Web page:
How to draw a bird
Using two different sized markers, make lines and patterns on the bird drawing experimenting with thick and thin lines. This exercise demonstrates how you can create a variety of interesting shapes using the thin and fat side of markers. Make up your own bird trying out as many different designs as you can imagine.
How to draw a butterfly fish
Using your finger move it across the paper to imagine where to draw the animal and how big it will be. Start with a large oval in the middle of the paper then make two gently curved lines on the left of the oval almost like a long triangle for the nose and mouth of the fish. Two lines on an angle extending out from the right side of the oval for the tail then joining that together to complete it. Make two rounded triangle shapes for the top and bottom fins. Finish the mouth by adding an M shape to the end. Make a small circle for the eye on the middle left side and a fin shape near it. Make a second line edging the top and bottom fins and a double small circle in the top fin. At the front of the top fin make a zig zaggy line along the edge. Make a dot inside the eye, and darken the outline of the fish to make it stand out a little more. Make two sets of skinny lines on the top and bottom of the eye. Now to make the effect that the stripe is partly covering the eye. Draw two small curved lines on the inside of the eye connecting it to the edge of the circle. Watch the video carefully to create the rest of the stripes that are through out the fish body. All of these have a curve shape to them. For the tail make a series of lines that fan out with small V shapes in between them. Draw the lines in the side fin by the head. Think of a background like some coral and sea weed that you can draw behind the fish, experimenting with bright colours to finish the picture.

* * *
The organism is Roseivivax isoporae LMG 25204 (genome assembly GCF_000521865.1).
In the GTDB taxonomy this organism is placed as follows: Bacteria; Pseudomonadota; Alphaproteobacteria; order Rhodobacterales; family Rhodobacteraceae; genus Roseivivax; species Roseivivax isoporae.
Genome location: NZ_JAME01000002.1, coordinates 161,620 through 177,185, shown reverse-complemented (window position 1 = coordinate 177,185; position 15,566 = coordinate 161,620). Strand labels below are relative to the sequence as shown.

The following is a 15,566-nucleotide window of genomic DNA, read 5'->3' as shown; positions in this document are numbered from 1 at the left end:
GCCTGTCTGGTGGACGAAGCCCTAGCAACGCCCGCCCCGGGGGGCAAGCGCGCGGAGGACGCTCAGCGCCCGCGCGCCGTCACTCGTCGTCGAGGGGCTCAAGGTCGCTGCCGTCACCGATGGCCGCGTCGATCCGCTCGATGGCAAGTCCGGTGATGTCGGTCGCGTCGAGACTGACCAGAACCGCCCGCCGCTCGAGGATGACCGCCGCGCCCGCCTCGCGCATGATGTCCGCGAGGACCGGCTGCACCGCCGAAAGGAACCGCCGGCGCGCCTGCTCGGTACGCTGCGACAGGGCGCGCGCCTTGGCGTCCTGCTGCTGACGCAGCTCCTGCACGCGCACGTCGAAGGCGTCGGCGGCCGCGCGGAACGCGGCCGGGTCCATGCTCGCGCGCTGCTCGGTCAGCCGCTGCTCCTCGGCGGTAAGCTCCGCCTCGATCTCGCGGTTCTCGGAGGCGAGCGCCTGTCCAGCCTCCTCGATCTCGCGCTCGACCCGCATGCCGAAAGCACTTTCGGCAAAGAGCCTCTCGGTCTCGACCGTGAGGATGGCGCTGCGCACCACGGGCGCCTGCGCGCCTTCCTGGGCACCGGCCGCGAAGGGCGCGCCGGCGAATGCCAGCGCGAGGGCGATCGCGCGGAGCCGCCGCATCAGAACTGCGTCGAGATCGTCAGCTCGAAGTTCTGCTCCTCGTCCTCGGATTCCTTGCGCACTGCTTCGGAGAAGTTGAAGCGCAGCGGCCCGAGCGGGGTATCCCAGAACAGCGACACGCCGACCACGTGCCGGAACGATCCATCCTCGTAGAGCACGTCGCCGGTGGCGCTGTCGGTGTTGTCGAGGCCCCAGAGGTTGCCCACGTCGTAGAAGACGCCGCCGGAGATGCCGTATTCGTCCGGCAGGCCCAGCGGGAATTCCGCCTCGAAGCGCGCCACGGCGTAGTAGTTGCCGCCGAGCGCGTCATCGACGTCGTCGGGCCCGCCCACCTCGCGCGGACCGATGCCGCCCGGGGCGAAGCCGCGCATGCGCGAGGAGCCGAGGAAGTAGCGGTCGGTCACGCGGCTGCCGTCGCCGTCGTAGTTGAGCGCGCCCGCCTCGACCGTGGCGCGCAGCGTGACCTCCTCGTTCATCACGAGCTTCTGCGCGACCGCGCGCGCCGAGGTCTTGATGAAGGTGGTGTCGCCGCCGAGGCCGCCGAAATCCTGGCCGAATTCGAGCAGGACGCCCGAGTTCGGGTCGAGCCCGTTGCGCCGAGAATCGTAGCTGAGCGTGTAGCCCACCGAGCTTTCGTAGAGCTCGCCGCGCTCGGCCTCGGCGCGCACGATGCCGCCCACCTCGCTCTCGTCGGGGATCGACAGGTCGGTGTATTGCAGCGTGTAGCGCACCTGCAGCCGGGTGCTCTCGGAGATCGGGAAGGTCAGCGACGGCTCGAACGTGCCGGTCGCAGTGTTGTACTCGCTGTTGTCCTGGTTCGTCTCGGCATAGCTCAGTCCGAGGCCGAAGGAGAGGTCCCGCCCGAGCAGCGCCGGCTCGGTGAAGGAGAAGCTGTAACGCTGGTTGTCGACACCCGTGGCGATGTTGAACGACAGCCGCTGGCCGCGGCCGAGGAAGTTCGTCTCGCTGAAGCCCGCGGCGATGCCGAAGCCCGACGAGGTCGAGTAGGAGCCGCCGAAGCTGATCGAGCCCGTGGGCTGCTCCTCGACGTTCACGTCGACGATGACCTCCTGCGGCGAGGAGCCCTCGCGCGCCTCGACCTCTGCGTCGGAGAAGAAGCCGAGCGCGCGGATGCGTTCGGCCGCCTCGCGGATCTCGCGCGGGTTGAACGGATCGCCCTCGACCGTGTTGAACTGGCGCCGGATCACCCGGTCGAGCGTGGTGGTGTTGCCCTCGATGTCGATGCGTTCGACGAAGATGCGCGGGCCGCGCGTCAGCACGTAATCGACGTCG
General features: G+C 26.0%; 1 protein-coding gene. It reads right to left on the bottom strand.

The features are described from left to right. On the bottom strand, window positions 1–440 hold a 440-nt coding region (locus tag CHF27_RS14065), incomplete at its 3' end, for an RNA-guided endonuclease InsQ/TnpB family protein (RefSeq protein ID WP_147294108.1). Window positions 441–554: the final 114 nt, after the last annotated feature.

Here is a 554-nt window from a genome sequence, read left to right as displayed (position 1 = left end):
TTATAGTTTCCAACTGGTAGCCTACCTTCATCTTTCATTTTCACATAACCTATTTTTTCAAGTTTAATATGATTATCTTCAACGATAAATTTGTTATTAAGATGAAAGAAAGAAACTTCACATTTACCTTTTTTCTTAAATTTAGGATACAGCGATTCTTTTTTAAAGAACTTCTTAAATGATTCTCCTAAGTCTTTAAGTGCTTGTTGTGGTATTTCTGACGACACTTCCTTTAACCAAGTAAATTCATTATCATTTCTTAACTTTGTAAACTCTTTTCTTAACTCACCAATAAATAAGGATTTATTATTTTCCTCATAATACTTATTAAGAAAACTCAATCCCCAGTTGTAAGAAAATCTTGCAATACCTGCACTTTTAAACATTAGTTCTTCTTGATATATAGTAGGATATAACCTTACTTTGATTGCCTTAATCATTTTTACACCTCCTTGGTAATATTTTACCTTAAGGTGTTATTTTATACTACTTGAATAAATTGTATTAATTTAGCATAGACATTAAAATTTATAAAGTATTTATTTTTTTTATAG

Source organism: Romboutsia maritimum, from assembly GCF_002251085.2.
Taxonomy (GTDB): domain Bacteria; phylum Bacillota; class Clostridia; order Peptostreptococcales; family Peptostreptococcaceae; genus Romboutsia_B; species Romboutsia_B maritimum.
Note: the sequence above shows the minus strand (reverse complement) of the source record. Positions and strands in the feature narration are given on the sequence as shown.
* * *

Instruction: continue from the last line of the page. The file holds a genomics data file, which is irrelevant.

How to draw a crab
Using your finger imagine and trace an oval shape where you want the animal to be on your page and how big it will be. Using your pencil start with a large oval, two smaller ones on both sides and two longer ovals for its claws. Then draw 3 lines angled on each side of the large oval for the legs that each has another angled line to make joints for the legs. Make two smaller circles lower, underneath the large oval with two angled lines to connect to the body. Then to define the body more, draw long ovals around each of the single lines of the legs to fatten them up. Draw a triangle in the claws, and then outline each one, putting some small zig zags along the triangle. Make oval shapes along the lines for the tail at the bottom. Two small curved lines for the antenna and two small ovals for the eyes. Add some spots on the large part of the body for a pattern. Out line the crab and use your eraser to take the lines out you don't want or shade with pencil, colour with pencil crayon or makers. Think of a background that will add interest to the picture and don't forget to sign your name and date it in the lower right hand corner.